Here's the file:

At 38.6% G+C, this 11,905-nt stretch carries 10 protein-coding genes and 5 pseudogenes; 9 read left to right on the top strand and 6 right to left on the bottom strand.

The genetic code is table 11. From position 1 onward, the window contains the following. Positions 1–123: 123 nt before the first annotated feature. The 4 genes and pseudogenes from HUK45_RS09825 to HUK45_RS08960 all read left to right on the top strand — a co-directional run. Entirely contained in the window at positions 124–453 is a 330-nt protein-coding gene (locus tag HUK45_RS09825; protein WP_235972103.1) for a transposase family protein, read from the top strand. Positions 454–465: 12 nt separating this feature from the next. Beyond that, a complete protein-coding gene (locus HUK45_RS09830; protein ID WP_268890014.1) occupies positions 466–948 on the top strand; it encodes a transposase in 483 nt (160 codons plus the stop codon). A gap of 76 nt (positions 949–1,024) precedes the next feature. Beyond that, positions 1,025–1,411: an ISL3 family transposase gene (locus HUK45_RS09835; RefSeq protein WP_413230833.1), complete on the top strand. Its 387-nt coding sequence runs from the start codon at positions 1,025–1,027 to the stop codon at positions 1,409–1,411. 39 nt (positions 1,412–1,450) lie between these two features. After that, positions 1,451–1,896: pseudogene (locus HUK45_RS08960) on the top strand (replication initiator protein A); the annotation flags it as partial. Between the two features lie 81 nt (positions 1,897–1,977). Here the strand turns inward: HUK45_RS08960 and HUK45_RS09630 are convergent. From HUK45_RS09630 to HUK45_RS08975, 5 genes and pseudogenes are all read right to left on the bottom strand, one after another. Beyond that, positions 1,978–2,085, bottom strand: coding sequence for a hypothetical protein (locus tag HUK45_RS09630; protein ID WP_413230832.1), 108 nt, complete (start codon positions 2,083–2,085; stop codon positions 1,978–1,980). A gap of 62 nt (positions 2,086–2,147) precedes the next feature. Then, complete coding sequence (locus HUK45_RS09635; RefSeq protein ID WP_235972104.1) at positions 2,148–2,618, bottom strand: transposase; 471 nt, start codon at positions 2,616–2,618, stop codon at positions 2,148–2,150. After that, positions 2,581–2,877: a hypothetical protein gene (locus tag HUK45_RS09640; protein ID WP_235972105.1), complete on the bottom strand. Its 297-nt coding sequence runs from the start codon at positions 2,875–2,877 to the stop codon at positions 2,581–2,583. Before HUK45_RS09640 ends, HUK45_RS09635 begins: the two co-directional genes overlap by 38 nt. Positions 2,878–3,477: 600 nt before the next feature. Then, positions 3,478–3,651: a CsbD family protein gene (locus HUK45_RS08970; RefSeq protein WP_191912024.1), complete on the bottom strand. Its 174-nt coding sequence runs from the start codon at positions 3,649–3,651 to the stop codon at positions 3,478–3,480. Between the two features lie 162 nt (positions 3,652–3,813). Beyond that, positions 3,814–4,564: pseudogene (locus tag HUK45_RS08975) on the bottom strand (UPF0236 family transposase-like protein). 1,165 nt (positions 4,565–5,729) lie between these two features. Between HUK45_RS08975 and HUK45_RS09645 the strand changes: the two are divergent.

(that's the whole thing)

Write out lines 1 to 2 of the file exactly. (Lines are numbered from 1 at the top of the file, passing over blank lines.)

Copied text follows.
At 38.6% G+C, this 11,905-nt stretch carries 10 protein-coding genes and 5 pseudogenes; 9 read left to right on the top strand and 6 right to left on the bottom strand.

The genetic code is table 11. From position 1 onward, the window contains the following. Positions 1–123: 123 nt before the first annotated feature. The 4 genes and pseudogenes from HUK45_RS09825 to HUK45_RS08960 all read left to right on the top strand — a co-directional run. Entirely contained in the window at positions 124–453 is a 330-nt protein-coding gene (locus tag HUK45_RS09825; protein WP_235972103.1) for a transposase family protein, read from the top strand. Positions 454–465: 12 nt separating this feature from the next. Beyond that, a complete protein-coding gene (locus HUK45_RS09830; protein ID WP_268890014.1) occupies positions 466–948 on the top strand; it encodes a transposase in 483 nt (160 codons plus the stop codon). A gap of 76 nt (positions 949–1,024) precedes the next feature. Beyond that, positions 1,025–1,411: an ISL3 family transposase gene (locus HUK45_RS09835; RefSeq protein WP_413230833.1), complete on the top strand. Its 387-nt coding sequence runs from the start codon at positions 1,025–1,027 to the stop codon at positions 1,409–1,411. 39 nt (positions 1,412–1,450) lie between these two features. After that, positions 1,451–1,896: pseudogene (locus HUK45_RS08960) on the top strand (replication initiator protein A); the annotation flags it as partial. Between the two features lie 81 nt (positions 1,897–1,977). Here the strand turns inward: HUK45_RS08960 and HUK45_RS09630 are convergent. From HUK45_RS09630 to HUK45_RS08975, 5 genes and pseudogenes are all read right to left on the bottom strand, one after another. Beyond that, positions 1,978–2,085, bottom strand: coding sequence for a hypothetical protein (locus tag HUK45_RS09630; protein ID WP_413230832.1), 108 nt, complete (start codon positions 2,083–2,085; stop codon positions 1,978–1,980). A gap of 62 nt (positions 2,086–2,147) precedes the next feature. Then, complete coding sequence (locus HUK45_RS09635; RefSeq protein ID WP_235972104.1) at positions 2,148–2,618, bottom strand: transposase; 471 nt, start codon at positions 2,616–2,618, stop codon at positions 2,148–2,150. After that, positions 2,581–2,877: a hypothetical protein gene (locus tag HUK45_RS09640; protein ID WP_235972105.1), complete on the bottom strand. Its 297-nt coding sequence runs from the start codon at positions 2,875–2,877 to the stop codon at positions 2,581–2,583. Before HUK45_RS09640 ends, HUK45_RS09635 begins: the two co-directional genes overlap by 38 nt. Positions 2,878–3,477: 600 nt before the next feature. Then, positions 3,478–3,651: a CsbD family protein gene (locus HUK45_RS08970; RefSeq protein WP_191912024.1), complete on the bottom strand. Its 174-nt coding sequence runs from the start codon at positions 3,649–3,651 to the stop codon at positions 3,478–3,480. Between the two features lie 162 nt (positions 3,652–3,813). Beyond that, positions 3,814–4,564: pseudogene (locus tag HUK45_RS08975) on the bottom strand (UPF0236 family transposase-like protein). 1,165 nt (positions 4,565–5,729) lie between these two features. Between HUK45_RS08975 and HUK45_RS09645 the strand changes: the two are divergent.